So, put the word out and letís see how many people we can get to help out in this super event. Please contact Bob KB1WXM or Mitch W1SJ via E-mail to let them know which operation you can do and what your schedule is.
We have already promoted this in QST and other ham radio media, so folks will
be looking for us. We hope you can join us in this gala event!
We had 16 in attendance at our June meeting. The meeting began with a presentation of Crimping (KB1WXM) vs Soldering (KB1FRW) followed by discussing final details for Field Day and munching snacks provided by Paul AA1SU (thank you Paul!) Since no one volunteered to bring snacks for the July meeting Kathi K1WAL will cook up a new experiment. Be sure to keep an open mind.
Bob KB1WXM discussed the merits of crimping while Bob KB1FRW covered soldering by putting a PL259 connector on coax. First up was WXM-Bob. Cheryl KB1VJD volunteered to demonstrate while following Bob's directions. She put a piece of shrink wrap on the coax first, then WXM-Bob helped measure and trim the jacket of the coax and pull the braid (outer conductor) back. He used a Cablematic tool and a sharp knife to do this.
Cheryl put the connector on making sure it was properly seated with the braid just meeting the edge of the connector. Before crimping WXM-Bob helped her solder the center connector for a better connection. After a little more trimming they shrunk the shrink wrap with a heat gun. WXM-Bob put the wire to his "test box" and got the happy green lights. Next up FRW-Bob demonstrated soldering a connector. He used the same steps in preparing the coax. He soldered the center conductor and as it cooled explained that maintaining the proper temperature is important. He trimmed the braid and could see it through the holes of the PL-259. He then filled the holes with solder flush with the connector. After pulling the sleeve over the connector and screwing it in he was finished.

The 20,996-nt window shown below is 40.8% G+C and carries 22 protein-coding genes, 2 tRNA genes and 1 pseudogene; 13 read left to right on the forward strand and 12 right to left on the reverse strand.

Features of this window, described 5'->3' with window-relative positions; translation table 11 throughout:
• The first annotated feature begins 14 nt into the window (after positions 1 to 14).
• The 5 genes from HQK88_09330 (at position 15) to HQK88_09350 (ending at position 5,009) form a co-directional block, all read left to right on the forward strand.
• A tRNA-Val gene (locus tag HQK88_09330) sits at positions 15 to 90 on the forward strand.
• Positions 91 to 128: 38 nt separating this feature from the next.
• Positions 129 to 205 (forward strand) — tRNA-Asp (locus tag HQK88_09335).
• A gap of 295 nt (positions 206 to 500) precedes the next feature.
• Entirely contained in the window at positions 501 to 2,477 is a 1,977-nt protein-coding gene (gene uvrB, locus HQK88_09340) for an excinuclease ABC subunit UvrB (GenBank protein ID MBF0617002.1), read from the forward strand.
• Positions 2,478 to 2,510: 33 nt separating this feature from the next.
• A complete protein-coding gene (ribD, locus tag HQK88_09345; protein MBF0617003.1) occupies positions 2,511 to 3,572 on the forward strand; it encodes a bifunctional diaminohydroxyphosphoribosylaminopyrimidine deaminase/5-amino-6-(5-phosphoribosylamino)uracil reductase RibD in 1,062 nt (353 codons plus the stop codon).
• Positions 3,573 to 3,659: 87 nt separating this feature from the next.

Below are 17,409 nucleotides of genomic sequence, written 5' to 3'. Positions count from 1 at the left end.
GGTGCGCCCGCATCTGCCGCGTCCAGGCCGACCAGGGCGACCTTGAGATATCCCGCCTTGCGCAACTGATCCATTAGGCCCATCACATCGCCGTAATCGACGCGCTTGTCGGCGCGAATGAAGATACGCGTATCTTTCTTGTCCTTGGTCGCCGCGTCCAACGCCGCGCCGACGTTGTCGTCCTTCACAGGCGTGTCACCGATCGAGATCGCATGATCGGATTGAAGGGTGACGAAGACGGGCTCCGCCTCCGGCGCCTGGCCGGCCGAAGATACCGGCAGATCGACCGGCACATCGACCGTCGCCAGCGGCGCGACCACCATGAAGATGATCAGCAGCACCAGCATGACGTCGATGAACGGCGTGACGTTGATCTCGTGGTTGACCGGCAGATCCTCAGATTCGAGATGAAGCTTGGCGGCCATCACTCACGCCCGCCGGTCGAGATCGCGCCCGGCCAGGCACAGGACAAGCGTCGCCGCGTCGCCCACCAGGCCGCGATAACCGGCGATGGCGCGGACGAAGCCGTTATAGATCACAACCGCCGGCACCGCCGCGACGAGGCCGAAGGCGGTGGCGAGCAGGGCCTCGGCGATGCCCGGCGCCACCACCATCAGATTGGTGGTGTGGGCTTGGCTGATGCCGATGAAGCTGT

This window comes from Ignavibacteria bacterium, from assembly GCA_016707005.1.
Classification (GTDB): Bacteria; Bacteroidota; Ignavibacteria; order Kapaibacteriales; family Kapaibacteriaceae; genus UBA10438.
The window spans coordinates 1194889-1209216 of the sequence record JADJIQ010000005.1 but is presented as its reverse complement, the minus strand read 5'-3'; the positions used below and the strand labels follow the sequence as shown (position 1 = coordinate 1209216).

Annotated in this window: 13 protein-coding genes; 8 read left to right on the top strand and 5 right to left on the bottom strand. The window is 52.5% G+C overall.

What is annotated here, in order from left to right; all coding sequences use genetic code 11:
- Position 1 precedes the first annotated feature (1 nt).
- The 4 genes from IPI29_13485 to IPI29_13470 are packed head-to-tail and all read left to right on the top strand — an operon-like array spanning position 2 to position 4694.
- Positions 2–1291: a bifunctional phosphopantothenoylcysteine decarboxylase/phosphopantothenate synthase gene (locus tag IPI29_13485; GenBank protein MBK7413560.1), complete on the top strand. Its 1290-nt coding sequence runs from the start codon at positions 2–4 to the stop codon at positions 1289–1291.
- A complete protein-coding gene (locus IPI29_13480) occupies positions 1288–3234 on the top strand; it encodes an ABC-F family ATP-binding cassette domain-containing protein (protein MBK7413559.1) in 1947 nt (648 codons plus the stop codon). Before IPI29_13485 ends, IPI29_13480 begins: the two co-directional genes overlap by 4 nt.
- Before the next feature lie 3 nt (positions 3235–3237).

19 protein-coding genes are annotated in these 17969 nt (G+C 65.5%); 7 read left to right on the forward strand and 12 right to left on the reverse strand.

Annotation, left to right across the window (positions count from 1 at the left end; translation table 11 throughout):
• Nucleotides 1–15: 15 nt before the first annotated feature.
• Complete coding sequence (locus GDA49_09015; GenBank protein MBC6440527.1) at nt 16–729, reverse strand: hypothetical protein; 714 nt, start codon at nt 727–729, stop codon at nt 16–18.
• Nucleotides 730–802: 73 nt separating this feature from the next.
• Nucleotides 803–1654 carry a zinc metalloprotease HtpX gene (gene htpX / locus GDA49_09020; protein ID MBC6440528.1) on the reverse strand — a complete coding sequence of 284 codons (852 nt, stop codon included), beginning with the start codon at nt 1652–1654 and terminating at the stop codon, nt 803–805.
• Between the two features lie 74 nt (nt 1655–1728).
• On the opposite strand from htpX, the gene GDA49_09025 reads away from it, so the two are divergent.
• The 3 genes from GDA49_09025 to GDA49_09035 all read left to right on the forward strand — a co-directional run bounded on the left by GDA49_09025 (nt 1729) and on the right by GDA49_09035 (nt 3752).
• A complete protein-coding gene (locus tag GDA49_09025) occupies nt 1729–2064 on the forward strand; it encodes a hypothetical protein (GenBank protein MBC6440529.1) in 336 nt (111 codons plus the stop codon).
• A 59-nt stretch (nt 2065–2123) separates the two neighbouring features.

A short discussion ensued about the advantages and disadvantages of each method. Mike N1FBZ commented that silver plated connectors are easier to solder than nickel plated and it is worth the extra cost to go with silver. Paul AA1SU commented that if it wiggles it's wrong. Most in attendance already had their preference. While soldering can take more time, it can often be undone whereas a crimp cannot be un-crimped. But in the long run, both methods are good when done correctly.
Technician Question: T9B08 Why should coax connectors exposed to the weather be sealed against water intrusion? A. To prevent an increase in feed line loss B. To prevent interference to telephones C. To keep the jacket from becoming loose D. All of these choices are correct General Question: G9A05 How does the attenuation of coaxial cable change as the frequency of the signal it is carrying increases? A. Attenuation is independent of frequency B. Attenuation increases C. Attenuation decreases D. Attenuation reaches a maximum at approximately 18 MHz Extra Question: E9F03 Why is the physical length of a coaxial cable transmission line shorter than its electrical length? A. Skin effect is less pronounced in the coaxial cable B. The characteristic impedance is higher in a parallel feed line C. The surge impedance is higher in a parallel feed line D. Electrical signals move more slowly in a coaxial cable than in air abd